At each child’s scheduled visit, the parents completed a questionnaire and were interviewed by a study nurse on any clinical symptoms or illnesses since the previous visit. In our previous study of this same cohort of children, the symptoms were classified by a single co-author. To increase the accuracy of data interpretation for the present study, the symptoms were re-classified jointly by a group of three co-authors. Acute otitis media (AOM), sinusitis, tonsillitis and lower respiratory tract infection (LRTI) were diagnosed by a physician. While diabetes-associated autoantibodies developed in 7 (6%) children, none progressed to clinical diabetes.

All serum samples were tested for HBoV1-3 IgG with and without competition with soluble virus-like particles (VLPs), to account for serological cross-reactivity [16]. In the case of the rare HBoV4 IgG [16, 17], only the midmost and last samples from each child were tested. HBoV1-3 IgM and HBoV1-4 quantitative PCR (qPCR) assays were conducted on all specimens showing primary or secondary IgG increases (in non-blocked EIA) and the two specimens flanking these increases.

PCR was further done for 44 stool samples available from the 109 children, consecutively obtained up to 6 months post-infection. Of these 44 stool samples, 8 were from children with HBoV1 and 4 from children with HBoV2 infection.

Enzyme Immunoassays

Expression and purification of recombinant VLP antigens for HBoV1-4 was performed as described [16]. IgG EIAs were conducted as described [12] except that biotinylated VLPs in the solid phase were used at 175 ng/well, bovine serum albumin was included in the antigen dilution buffer at 25 μg/ml and the substrate incubation time was increased to 15 minutes. IgM EIAs were carried out as described [12].

For the detection of HBoV1-specific antibodies, we competed serum samples with HBoV2 and -3 VLPs (30 μg/ml in PBS, 1.5 h, +4°C), and then tested the sera on plates with immobilized HBoV1 antigen.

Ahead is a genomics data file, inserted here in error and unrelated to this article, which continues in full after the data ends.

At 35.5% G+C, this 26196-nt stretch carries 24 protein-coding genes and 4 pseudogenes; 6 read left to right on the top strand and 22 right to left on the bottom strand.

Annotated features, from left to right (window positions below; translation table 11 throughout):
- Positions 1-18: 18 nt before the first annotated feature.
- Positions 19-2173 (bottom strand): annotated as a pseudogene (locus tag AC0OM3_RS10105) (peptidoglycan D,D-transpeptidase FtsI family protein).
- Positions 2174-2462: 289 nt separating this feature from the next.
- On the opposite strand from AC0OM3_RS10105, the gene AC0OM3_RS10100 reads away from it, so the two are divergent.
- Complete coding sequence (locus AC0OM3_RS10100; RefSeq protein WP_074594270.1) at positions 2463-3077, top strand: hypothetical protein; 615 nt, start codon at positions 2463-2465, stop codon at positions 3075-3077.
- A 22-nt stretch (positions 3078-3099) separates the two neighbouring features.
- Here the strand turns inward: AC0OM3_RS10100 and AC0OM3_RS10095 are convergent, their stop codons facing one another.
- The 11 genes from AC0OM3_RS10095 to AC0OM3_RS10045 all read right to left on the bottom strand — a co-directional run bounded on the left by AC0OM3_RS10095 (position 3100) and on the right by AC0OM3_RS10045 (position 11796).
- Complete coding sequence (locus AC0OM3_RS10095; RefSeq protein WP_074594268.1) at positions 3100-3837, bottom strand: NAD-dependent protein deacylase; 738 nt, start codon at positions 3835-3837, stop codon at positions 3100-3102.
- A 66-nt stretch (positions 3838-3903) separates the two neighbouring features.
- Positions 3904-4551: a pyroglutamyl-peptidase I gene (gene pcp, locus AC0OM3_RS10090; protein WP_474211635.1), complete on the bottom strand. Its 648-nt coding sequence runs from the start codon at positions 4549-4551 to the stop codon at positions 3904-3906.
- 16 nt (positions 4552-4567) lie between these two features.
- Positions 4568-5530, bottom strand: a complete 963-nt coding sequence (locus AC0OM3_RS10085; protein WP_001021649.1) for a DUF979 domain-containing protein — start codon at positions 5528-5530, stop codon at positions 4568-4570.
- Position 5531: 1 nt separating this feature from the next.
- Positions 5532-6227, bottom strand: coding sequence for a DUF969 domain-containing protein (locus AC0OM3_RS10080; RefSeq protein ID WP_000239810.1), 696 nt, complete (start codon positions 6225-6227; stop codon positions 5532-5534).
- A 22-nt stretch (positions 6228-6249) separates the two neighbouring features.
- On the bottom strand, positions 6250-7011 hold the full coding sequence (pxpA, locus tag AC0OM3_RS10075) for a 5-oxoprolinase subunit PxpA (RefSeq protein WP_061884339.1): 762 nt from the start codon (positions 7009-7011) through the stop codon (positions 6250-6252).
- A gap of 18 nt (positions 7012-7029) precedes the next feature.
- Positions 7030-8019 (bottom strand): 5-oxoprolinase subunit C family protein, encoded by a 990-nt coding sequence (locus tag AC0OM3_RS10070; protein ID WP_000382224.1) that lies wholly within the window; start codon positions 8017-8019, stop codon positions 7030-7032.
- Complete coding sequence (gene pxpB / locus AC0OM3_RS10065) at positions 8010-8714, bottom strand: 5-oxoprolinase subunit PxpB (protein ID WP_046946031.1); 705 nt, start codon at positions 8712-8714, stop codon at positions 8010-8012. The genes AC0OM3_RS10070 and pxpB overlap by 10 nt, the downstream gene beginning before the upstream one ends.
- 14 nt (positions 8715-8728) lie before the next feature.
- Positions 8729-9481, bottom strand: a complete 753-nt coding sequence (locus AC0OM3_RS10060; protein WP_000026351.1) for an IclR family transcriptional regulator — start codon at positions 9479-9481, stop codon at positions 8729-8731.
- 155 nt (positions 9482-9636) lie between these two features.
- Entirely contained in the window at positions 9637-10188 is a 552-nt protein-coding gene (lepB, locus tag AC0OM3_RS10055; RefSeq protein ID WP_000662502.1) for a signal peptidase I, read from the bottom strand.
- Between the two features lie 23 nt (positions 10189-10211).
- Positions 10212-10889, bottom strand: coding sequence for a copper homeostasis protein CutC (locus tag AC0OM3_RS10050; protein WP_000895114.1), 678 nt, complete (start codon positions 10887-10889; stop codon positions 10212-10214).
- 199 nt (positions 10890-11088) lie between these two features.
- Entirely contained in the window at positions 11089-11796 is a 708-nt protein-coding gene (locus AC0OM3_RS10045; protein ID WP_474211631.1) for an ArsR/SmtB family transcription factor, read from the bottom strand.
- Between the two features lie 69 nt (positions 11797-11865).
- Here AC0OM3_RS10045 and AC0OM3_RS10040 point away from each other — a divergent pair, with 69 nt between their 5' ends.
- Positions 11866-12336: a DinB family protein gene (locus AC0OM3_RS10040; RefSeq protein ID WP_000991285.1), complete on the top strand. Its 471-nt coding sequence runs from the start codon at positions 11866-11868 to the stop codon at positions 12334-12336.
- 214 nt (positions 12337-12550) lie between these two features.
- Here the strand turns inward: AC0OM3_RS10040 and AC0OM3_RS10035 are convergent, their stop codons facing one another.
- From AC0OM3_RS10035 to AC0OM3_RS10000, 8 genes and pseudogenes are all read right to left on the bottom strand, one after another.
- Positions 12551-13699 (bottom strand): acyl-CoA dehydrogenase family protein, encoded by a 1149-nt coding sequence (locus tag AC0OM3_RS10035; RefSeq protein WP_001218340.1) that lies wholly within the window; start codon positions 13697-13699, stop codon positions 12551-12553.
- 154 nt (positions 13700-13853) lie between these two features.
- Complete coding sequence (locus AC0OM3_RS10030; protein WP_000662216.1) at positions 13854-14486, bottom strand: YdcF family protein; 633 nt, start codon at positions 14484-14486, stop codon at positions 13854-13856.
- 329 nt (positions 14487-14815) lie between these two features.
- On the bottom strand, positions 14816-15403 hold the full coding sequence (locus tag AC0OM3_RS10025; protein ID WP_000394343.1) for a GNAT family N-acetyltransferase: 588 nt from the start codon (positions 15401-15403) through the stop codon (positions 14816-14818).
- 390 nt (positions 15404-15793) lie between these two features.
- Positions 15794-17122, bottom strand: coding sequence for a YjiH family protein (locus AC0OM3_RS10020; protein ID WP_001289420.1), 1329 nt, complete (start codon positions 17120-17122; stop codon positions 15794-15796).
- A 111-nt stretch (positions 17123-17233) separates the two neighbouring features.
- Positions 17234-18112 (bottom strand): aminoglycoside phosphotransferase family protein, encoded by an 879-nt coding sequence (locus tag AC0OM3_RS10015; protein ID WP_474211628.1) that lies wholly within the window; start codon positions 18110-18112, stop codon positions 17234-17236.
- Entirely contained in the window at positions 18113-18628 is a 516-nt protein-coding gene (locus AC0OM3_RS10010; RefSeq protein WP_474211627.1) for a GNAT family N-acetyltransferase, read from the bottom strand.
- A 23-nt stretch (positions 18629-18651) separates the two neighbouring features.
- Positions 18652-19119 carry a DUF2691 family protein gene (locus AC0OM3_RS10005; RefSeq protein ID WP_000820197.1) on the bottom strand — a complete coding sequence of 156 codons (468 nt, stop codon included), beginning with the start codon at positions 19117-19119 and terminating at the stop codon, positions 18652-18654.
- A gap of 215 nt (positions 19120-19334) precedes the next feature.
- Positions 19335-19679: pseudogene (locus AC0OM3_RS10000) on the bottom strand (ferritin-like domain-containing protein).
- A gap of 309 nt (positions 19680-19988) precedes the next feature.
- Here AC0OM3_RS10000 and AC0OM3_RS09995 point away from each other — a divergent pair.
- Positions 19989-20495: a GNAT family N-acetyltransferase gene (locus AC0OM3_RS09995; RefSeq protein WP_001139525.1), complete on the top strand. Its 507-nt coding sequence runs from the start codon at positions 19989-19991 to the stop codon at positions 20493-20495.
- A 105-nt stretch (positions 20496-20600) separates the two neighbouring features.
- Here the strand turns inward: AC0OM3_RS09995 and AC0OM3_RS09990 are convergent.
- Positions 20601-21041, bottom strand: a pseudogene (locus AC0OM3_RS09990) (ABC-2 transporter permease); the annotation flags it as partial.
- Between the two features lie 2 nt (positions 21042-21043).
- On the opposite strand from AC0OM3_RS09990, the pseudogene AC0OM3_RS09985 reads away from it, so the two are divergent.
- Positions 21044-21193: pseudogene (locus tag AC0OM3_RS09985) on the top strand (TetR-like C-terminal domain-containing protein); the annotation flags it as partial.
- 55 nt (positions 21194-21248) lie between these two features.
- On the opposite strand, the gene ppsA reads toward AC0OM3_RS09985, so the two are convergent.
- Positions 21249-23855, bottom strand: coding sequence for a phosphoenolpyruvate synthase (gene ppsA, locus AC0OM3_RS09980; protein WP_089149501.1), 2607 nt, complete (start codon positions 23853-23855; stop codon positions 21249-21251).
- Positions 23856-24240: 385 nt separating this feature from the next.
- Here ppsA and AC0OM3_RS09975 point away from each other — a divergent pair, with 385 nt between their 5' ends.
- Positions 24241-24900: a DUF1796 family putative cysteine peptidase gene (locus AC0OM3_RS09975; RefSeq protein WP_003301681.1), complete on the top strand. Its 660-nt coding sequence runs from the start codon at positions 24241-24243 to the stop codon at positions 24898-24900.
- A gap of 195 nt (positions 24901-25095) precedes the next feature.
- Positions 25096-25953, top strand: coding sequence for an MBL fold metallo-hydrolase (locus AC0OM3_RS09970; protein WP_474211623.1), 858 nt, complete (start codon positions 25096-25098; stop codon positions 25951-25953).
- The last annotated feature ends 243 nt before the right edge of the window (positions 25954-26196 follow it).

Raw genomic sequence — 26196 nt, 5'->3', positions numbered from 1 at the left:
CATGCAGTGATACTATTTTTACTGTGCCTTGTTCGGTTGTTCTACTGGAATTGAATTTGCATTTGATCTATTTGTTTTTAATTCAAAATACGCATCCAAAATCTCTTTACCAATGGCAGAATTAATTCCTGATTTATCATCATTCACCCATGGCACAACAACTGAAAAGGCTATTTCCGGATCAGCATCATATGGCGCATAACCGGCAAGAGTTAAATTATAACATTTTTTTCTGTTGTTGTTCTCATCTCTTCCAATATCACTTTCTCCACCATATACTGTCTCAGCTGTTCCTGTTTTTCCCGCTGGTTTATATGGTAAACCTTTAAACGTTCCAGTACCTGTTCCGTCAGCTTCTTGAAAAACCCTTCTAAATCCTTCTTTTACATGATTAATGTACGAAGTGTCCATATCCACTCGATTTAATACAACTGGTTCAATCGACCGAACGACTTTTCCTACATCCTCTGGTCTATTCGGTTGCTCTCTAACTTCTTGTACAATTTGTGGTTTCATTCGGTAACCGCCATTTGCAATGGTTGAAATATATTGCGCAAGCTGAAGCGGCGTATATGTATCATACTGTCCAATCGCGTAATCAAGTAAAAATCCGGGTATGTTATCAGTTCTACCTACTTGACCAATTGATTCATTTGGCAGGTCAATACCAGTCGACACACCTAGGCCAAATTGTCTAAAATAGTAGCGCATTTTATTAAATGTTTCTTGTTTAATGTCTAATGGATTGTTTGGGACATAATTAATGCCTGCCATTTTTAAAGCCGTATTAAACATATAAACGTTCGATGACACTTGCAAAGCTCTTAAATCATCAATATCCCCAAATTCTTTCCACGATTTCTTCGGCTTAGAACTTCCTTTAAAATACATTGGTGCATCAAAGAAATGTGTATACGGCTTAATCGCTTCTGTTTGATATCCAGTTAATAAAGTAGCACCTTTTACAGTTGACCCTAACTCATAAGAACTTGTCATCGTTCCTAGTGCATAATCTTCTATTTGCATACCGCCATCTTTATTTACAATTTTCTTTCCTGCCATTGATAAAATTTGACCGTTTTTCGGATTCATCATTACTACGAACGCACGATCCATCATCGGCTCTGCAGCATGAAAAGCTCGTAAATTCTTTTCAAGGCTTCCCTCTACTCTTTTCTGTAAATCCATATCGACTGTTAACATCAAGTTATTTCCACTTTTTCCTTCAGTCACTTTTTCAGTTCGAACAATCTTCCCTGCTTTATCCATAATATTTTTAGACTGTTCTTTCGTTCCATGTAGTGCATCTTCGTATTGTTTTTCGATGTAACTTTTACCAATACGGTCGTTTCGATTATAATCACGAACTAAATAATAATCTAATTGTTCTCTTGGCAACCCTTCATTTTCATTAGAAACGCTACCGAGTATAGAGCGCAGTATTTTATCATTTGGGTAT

For preliminary detection of HBoV2 and -3 antibodies, we performed competition of the serum samples only with HBoV1 antigen before the EIAs. Seroconversion samples, with IgG towards both viruses, and the last follow-up sample of each child, were reanalyzed with double competition (HBoV1+3 or HBoV1+2). The final HBoV2 and -3 seroprevalences were designated based on the double-competition assays.

Absorbances measured in these competition assays yielded the raw optical densities (OD). Successful competition was confirmed by parallel analysis with homologous competing antigen, yielding the residual ODs. The residual ODs were typically very low (median 0.03; 90th percentile, 0.11). To avoid false positive results due to incomplete antibody competition, the net OD was calculated by subtracting the residual OD from the raw OD. Competed samples were designated antibody positive or negative based on the net OD.

To determine the HBoV1 IgM-EIA cutoff, we selected serum samples from children aged >8 years on the basis that HBoV1 primary infections are highly uncommon in this age group [8]. Samples with major (>0.5 OD) fluctuations in IgG levels in the neighboring follow-up samples were excluded, yielding 138 samples from 27 children. The cutoffs (mean + 4 SDs) were 0.131 and 0.092 for the respective non-competed and competed IgM assays.

For IgG-EIA cutoff determination we selected samples (n = 111) preceding HBoV1 IgM seroconversion or HBoV1 viremia. Cutoff absorbances (mean + 4 SDs) for positive competed and non-competed IgG EIA results were 0.151 and 0.095, respectively. The HBoV1 IgG- and IgM-EIA cutoffs were applied to HBoV2-4 EIAs as such based on the uniformity of the protein purification and EIA methods and due to inadequate number of HBoV2-4 control sera.